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Supreme Court of Virginia v. Friedman


The Supreme Court of Virginia failed to prove that its residency requirement as a prerequisite for admission to the Virginia State Bar Association did not discriminate against nonresidents. The Court found that the right to practice law was an essential activity protected by conditional criteria stipulated under the Privileges and Immunities Clause. This decision reaffirmed a standard of implementation of the Privileges and Immunities Clause set in previous precedents, which could be applied to other professions regarded as vital to national interests.

Myrna E. Friedman, a resident of Virginia from 1977 to 1986, was employed as a civilian attorney by the Department of the Navy in Arlington, Virginia, from 1977 to 1981, and as an attorney in private practice in Washington, D.C., from 1982 to 1986. In January of 1986 she started working as associate general counsel for ERC International, Inc., a Delaware corporation, and she was practicing and maintaining her offices at the company's place of business in Vienna, Virginia. In February of 1986 she married and moved to Maryland. Four months later, in June of 1986, she applied for admission to the Virginia bar "on motion." Because she had experience practicing law, she requested admission to the Virginia bar without taking Virginia's bar examination.

The Virginia Supreme Court Rule 1A:1 permits admission on motion of qualified lawyers who had been admitted to practice in another state. This rule was designed as an ameliorative provision for those lawyers who had previously practiced in another jurisdiction and who wanted to become new residents of Virginia. The rule required, among other things, reciprocity between states; the other jurisdiction must admit Virginia's attorneys without examination. As a part of the procedure, the Virginia Supreme Court stipulated that the applicant:

(a) Is a proper person to practice law, (b) Has made such progress in the practice of law that it would be unreasonable to require him to take an examination, (c) Has become a permanent resident of the Commonwealth, (d) Intends to practice full-time as a member of the Virginia bar.

Friedman offered her arguments in a letter accompanying her application saying that she would practice full-time as a member of the Virginia bar and that she would keep informed of changes in the local law. Stating that her petition as a nonresident for admission to the bar, on motion, was under the protection of the Privileges and Immunities Clause of Article IV, 2, of the Federal Constitution, she also referred to the U.S. Supreme Court's decision in Supreme Court of New Hampshire v. Piper (1985). However, Friedman's request was denied on the grounds that she was no longer a resident of Virginia. The rationale for denial by the clerk of the Supreme Court of Virginia stated that the court had concluded that the U.S. Supreme Court's decision in Piper was not applicable to the "discretionary" residence requirement of the Virginia rule. (Virginia had "discretionary" freedom to choose to apply the residency requirement as a condition of admission by reciprocity.)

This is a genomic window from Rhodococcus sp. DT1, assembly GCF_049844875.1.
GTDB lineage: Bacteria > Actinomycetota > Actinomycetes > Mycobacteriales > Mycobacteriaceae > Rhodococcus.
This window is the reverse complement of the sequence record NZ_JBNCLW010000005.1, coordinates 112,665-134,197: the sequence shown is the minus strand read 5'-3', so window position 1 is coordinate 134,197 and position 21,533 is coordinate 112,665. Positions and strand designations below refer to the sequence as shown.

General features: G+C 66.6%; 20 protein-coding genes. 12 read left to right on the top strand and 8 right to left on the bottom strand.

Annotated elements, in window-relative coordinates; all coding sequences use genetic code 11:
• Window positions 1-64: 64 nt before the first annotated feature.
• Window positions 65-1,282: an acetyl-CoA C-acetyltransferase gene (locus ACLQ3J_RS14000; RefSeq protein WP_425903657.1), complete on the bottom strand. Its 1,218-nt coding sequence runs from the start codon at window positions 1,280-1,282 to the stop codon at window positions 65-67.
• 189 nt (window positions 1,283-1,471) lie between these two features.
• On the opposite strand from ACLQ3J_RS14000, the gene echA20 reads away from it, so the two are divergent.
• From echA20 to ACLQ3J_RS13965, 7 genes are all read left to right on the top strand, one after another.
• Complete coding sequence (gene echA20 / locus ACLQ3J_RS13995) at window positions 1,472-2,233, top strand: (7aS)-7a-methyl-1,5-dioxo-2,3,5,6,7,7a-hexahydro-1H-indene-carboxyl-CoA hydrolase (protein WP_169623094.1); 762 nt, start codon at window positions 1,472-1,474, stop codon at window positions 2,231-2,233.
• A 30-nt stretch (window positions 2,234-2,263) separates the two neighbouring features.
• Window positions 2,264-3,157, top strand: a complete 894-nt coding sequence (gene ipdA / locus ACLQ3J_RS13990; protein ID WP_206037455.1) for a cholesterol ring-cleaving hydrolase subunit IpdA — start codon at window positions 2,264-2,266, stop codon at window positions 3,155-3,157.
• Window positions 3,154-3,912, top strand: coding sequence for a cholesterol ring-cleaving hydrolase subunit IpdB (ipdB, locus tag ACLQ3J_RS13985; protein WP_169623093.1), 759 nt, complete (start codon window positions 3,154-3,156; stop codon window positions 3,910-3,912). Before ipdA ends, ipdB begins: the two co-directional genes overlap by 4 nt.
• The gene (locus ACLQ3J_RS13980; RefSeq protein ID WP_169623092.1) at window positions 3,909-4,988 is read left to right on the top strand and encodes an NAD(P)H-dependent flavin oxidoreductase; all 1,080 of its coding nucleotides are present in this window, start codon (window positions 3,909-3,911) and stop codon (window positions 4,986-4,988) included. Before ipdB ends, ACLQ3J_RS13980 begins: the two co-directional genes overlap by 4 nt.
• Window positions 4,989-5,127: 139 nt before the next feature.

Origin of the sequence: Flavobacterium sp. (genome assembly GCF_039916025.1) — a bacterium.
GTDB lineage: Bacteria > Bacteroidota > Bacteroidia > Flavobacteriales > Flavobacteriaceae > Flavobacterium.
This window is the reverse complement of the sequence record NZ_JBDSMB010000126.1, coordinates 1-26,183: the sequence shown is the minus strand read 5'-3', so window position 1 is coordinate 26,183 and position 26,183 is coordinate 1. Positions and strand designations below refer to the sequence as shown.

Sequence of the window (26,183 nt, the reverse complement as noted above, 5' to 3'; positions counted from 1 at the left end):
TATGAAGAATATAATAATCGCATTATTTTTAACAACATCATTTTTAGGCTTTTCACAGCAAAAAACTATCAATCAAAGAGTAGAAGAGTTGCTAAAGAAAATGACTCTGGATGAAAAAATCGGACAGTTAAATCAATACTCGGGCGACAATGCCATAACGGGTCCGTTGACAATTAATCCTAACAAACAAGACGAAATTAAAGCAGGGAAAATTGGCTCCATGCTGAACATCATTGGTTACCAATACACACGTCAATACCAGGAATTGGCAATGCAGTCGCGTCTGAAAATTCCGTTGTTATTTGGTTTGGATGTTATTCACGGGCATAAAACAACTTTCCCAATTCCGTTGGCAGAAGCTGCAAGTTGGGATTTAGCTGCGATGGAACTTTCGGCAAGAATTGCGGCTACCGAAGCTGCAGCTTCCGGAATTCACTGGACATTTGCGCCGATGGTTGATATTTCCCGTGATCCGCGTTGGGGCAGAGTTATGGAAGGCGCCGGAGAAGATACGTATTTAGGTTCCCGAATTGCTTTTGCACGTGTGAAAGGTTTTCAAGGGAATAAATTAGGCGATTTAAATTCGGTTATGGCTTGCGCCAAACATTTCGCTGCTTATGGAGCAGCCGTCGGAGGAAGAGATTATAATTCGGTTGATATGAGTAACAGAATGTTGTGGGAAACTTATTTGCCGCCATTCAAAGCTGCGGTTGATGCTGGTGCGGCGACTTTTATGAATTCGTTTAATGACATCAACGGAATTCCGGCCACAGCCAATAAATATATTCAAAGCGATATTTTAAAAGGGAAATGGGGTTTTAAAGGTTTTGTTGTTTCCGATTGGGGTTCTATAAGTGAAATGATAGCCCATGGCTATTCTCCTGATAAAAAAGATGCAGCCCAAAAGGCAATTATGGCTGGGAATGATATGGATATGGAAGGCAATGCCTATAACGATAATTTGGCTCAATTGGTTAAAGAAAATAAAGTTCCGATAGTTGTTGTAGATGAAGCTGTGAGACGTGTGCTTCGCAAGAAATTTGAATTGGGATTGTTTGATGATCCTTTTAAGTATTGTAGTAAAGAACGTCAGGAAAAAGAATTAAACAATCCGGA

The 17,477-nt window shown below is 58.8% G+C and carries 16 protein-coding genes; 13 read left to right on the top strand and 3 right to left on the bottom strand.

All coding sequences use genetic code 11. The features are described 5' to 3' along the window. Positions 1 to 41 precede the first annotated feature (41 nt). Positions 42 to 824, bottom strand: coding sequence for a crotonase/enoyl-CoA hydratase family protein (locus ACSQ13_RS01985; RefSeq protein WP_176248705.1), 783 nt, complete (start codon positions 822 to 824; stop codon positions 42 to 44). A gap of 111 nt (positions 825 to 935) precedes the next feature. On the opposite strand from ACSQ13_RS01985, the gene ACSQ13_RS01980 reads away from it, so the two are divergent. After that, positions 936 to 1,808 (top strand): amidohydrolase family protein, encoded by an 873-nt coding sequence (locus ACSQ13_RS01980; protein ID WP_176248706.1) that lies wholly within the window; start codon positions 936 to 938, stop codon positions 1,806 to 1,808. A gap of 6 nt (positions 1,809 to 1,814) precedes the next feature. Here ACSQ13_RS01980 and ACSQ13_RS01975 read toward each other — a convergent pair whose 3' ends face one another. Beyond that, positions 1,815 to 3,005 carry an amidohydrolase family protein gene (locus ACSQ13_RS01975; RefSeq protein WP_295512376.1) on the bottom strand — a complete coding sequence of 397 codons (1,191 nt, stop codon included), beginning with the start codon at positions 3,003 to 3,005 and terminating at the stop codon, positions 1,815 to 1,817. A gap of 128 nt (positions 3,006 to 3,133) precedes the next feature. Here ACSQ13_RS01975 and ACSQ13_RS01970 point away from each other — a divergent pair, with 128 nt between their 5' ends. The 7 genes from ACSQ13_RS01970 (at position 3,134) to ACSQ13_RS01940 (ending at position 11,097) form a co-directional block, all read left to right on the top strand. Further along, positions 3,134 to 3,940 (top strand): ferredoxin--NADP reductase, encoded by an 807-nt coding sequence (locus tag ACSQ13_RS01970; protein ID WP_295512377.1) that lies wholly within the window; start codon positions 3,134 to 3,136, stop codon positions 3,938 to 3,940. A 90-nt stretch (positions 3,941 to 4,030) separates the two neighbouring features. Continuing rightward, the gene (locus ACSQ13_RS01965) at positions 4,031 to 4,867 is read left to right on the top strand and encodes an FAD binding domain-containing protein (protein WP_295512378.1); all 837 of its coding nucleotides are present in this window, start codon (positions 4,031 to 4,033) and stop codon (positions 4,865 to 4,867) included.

The case of Supreme Court of New Hampshire v. Piper (1985) invalidated a state residency requirement for admission to practice, holding that it violated the Privileges and Immunities Clause. The clause forbade any discrimination against residents of other states in favor of its own and was intended to create a national economic union, but it also protected other interests relating to the union (e.g., in Doe v. Bolton [1973], the right to seek medical care). The clause is self-executory: its enforcement is dependent upon the judicial process. In deciding the Piper case, the U.S. Supreme Court used a previously established, two-pronged test which was intended for residency restrictions that may have limited privileges and immunities protections. The test examined if the activity in question was essential for the interest of the nation and whether restrictions bore a substantial relationship to the objectives of a state. In the Piper case, the Court also recognized the right to practice law as an essential activity.

Additional topics

Law Library - American Law and Legal InformationNotable Trials and Court Cases - 1981 to 1988Supreme Court of Virginia v. Friedman - Significance, Higher Courts' Decisions, Higher Courts' Decisions Affirmed, Impact, Privileges And Immunities Clause: Residency Requirements